Note: I’ve done a bit of after-the-fact research, the original version of this story was in error when it indicated that Carr interviewed me for a Reader job in 1991—that is impossible, since he became didn’t become editor at the Twin Cities Reader until May 1993. So I clearly had my dates mixed up. I guess he interviewed me in the summer of 1993. The bit about me returning from California is true either way, since I came back from there once in 1991, returned in May 1992, and finally, in April 1993, came back for good. Those dates I’m pretty certain of.
That also means that when I was a candidate for editor of the Reader, Carr may or may not have been in the mix, as I assumed in the original version of this column. I was in California at the time, and my campaign for that job was conducted essentially by phone and snail mail, and frankly I do not know who won that job that year. I did not attempt to compete for that job in 1993 when David Carr became editor.
This is what you get for writing from bleary memory. And also for not keeping a journal.
The sad truth is that David Carr refused me.
It never made me angry—his explanation, which I’ll get to presently—made perfect sense. But I will always regret that I never got to be a member of his tribe.
It was 1993. I was a young journalist, fresh from glorious California, where I had made all the right moves in the newspaper industry, climbing from reporter to editor in a few years. I was even being groomed to take over as the editorial page editor at my paper in El Cajon.
I never did that. By the spring of 1993 I was out of patience with the distance between me and my two young boys, the product of a short and none-too-tidy marriage. So I quit my job flat, and headed back to the Midwest—without having first secured a job back home.
David Carr was then editor of the Twin Cities Reader. Ironically, I had been a candidate for the same job two years earlier. In several phone calls with the publisher, I thought I was being seriously considered, enough to actually get excited that I might be chosen. Didn’t happen.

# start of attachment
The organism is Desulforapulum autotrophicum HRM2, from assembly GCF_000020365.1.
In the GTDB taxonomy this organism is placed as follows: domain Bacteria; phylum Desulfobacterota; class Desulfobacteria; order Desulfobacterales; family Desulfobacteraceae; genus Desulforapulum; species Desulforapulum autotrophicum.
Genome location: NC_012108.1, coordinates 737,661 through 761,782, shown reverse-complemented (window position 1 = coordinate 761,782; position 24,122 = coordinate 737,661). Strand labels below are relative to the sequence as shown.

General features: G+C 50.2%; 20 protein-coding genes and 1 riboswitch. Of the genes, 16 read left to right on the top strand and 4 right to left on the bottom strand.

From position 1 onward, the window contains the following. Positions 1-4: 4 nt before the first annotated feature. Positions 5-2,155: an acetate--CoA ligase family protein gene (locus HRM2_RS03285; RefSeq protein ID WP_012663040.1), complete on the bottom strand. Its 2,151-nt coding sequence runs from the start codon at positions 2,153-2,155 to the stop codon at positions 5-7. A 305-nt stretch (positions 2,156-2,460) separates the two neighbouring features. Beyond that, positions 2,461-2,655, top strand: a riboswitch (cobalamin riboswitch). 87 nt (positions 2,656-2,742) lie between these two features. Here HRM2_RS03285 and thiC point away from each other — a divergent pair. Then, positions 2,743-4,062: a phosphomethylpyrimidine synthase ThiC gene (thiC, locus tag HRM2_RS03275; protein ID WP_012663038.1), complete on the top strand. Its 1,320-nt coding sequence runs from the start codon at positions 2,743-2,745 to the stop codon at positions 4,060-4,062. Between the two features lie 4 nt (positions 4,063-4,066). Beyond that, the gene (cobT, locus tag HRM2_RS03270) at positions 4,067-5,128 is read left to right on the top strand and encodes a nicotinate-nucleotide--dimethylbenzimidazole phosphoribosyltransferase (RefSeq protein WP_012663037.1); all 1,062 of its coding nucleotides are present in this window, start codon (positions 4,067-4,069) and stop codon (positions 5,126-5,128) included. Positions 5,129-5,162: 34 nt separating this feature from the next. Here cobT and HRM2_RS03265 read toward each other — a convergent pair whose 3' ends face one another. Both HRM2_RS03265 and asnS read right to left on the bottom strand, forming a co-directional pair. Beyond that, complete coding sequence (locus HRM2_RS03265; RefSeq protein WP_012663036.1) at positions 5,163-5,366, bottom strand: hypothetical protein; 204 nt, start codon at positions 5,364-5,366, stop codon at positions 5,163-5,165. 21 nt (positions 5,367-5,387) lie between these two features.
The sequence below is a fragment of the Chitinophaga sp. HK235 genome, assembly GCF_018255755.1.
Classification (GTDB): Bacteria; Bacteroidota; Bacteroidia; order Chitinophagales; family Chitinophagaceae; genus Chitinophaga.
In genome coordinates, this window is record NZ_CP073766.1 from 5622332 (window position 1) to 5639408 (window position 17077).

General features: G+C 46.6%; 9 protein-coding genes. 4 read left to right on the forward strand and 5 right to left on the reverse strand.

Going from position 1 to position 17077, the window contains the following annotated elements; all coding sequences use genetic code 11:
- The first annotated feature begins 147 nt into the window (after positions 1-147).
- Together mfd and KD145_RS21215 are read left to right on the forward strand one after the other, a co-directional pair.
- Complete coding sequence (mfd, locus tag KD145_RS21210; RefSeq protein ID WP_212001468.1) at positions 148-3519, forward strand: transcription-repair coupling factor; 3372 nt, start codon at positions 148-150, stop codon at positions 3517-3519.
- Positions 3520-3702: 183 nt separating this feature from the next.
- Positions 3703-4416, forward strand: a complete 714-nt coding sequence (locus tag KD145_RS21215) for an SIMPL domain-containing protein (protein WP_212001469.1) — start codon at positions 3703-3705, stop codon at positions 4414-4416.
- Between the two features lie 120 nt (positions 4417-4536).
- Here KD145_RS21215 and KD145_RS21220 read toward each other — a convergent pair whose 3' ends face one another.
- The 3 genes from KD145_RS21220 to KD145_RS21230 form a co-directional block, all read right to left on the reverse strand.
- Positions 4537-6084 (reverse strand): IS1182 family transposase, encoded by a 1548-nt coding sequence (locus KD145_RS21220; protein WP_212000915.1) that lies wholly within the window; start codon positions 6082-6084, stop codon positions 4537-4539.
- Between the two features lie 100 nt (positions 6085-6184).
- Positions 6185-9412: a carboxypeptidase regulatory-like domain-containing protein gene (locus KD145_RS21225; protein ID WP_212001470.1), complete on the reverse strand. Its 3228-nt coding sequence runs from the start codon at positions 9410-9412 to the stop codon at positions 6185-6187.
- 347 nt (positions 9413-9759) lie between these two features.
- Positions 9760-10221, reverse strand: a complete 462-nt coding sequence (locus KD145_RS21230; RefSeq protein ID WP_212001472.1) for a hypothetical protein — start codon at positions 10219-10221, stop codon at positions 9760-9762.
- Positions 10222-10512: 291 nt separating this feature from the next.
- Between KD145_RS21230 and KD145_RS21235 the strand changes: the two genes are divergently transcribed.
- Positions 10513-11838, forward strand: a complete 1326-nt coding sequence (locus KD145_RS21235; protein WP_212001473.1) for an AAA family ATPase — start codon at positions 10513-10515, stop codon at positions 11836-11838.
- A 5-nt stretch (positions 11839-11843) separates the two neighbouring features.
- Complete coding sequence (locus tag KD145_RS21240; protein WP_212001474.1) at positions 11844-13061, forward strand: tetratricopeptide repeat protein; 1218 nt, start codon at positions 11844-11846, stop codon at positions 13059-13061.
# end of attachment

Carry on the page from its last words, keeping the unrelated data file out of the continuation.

My first meeting with David must have been mid-summer of 1993, not that I recorded the date. David had granted me an interview for a staff writer’s position at the Reader.
Again, I thought I had a chance. I hadn’t really emerged from the alt.newspaper scene, I was more a mainstream news guy. But I had done just enough of that sort of writing in San Diego to present several of the kind of clips I figured the Reader’s editor would want to see.
I put on the only suit I had—a cheap, seedy looking affair with a high percentage of polyester among the threads. That, a sorry old tie and scuffed-up shoes were the best ensemble I could muster. I knew the suit was a joke, but I figured it was de riguer. Who goes to a job interview not wearing a suit?
I drove to the Reader’s offices and waited in a reception area. And waited. I didn’t know David Carr by sight, so I kept excitedly scanning the newsroom for any guy who fit my preconceived image of a Twin Cities newspaper editor; a slick-looking, thin white guy with a short haircut, crisply pressed shirt and air of authority. I figured that such a man would emerge from an office at some point, and call me into the interview.
That didn’t happen. Instead, a strange specimen exited a distant door and strode toward me. I don’t remember what he was wearing. I just remember being shocked that the guy was even there. He was thin, beyond rumpled. His unkempt hair looked like it had been put through the wrong cycle in a commercial clothes dryer. It looked like he had been sleeping in his dark, ragged clothes for weeks.
“What’s this guy doing here?” I thought. “They must be doing a profile on the homeless?”
He walked up to me, held out his hand. “Hi, I’m David Carr,” he squeaked. “Come with me.” I was dumbstruck.
Rather than feeling relieved that my suit was at least better than his, I became even more self-conscious about my clothes. It was obvious that David Carr, a man who apparently dressed for shock value, was unconcerned about the propriety of appearances.
“Man,” I said stupidly, nervously picking at the threads in my blazer. “I guess I’m a bit overdressed for the occasion.”